The pandemic has brought changes to the legal system
The COVID-19 pandemic has affected the practice of law in many ways. If you’re navigating the legal system this year, here are some things you should know.
Perhaps the biggest development has been the shift to attending most types of hearings remotely.
While judges and judicial staff are still in court, others can participate off-site using the apps Webex Meet or Zoom, with the meeting codes posted online at www.courts.state.hi.us/remote-court-hearings-via-zoom-or-webex.
While some glitches are inevitable, and not all hearings can be held this way, this method is too convenient and intuitive to not stay long term, especially given how much it reduces the number of no-shows, defaults and bench warrants. Note that remote hearings are still formal proceedings, so participants should select a quiet setting, wear proper attire and use headsets if possible.
The Judiciary has also tried to remotely increase access to the courts. In the past, a trip to the courthouse was needed to file documents. Now, thanks to the new “Document Drop-Off” online service, a self-represented litigant would be able to register for an account with the Hawaii Judiciary Electronic Filing and Service System, and submit a PDF file for review and filing without the need for face-to-face interaction with court clerks. Far more convenient, elegant and eco-friendly than paper filing, electronic filing will hopefully continue to be available to all.
For more information, visit www.courts.state.hi.us/document-drop-off-an-online-service.
If you’re coming in person to the courthouse, you must submit to temperature testing and answer a set of questions about potential COVID-19 exposure. Masks and social distancing are required at all times. The Judiciary has done an excellent job reconfiguring facilities to reduce potential exposure and to increase emphasis on cleanliness and sanitation.
The bar had been doing a great job expanding the Self-Help Center in recent years, until the pandemic hit and the center’s physical location was shuttered. However, the public still has resources for free legal assistance. Our helpful attorney volunteers are still standing by via phone from 10 a.m. to 1 p.m. every Monday and Thursday. The self-represented litigant would call (808) 707-7153 for routing by our diligent Legal Aid/AmeriCorps liaison to a volunteer on duty. Another option for the public is submitting questions in writing via hawaii.freelegalanswers.org/.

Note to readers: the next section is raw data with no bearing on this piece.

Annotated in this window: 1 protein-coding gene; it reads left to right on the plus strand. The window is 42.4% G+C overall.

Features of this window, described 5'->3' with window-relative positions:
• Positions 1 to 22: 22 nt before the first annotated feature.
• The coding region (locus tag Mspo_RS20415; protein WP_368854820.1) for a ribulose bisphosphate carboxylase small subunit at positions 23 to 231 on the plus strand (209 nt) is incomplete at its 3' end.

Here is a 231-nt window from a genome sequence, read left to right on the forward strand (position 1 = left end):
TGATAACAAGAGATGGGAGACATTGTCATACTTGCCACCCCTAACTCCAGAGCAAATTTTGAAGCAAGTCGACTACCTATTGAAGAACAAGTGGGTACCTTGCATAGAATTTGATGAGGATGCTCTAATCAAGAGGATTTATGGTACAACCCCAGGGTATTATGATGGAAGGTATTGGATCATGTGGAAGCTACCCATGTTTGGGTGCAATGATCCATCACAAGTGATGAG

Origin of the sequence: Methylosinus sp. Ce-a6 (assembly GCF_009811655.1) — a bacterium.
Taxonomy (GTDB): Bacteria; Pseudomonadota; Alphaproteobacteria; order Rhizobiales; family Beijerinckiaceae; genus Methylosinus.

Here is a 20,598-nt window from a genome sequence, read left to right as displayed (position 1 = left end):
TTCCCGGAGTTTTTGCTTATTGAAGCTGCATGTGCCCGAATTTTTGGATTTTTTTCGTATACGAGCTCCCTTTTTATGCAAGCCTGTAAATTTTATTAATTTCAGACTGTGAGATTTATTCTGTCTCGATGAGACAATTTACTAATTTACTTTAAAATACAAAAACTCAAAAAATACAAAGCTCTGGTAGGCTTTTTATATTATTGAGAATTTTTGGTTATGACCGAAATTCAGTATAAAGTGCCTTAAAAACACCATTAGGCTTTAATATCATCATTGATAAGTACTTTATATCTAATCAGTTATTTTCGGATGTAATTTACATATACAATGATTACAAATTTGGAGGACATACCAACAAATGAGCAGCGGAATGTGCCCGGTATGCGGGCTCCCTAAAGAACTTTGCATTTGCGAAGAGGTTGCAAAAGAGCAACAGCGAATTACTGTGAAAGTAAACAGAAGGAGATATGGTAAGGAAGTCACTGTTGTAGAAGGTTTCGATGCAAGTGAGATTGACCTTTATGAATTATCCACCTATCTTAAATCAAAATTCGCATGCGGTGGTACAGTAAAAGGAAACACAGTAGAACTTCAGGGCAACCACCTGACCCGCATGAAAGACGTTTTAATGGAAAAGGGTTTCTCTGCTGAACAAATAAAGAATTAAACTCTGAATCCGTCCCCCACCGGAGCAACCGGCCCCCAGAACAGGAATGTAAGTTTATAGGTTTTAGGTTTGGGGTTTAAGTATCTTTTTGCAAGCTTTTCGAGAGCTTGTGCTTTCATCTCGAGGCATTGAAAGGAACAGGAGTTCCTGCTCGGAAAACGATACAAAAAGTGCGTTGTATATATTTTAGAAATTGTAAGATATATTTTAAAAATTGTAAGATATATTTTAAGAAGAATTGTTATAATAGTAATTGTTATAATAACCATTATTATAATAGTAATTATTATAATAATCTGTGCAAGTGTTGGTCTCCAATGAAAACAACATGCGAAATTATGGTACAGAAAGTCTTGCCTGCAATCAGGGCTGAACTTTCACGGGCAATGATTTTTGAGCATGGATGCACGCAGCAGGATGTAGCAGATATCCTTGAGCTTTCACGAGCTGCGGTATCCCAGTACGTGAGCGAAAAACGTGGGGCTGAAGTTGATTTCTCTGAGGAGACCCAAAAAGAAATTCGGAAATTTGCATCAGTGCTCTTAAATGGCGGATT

In the months going forward, the Judiciary will continue to have its hands full. There is a daunting backlog of jury trials, and because some witnesses cannot attend in person, there’s a delicate balancing act between expediency, adequacy of evidence and testimony and ensuring reliability and constitutional safeguards. A backlog of unresolved eviction cases for nonpayment of rent also looms, though President Joe Biden recently extended the nationwide ban on evictions through March. The Judiciary, already underfunded for years, is one of many victims of the recent shortfall of state revenue, leading to painful reductions of personnel and programs.
The legal profession will continue to evolve because of the pandemic. With every bit of legal practice becoming increasingly remote and contactless — like hearings, client meetings, intake, payment, etc. — there’s less need for a brick-and-mortar law office. Given financial struggles in the community, many attorneys have expanded their horizons also to provide limited scope services — like helping draft specific court filings or making “special appearances” for specific hearings — instead of requiring a sizable retainer upfront. Court may even be avoided altogether thanks to mediation and other alternative dispute resolution.
* Damir Kouliev is a criminal and family law attorney and mediator who has been serving as the Maui County Bar Association President.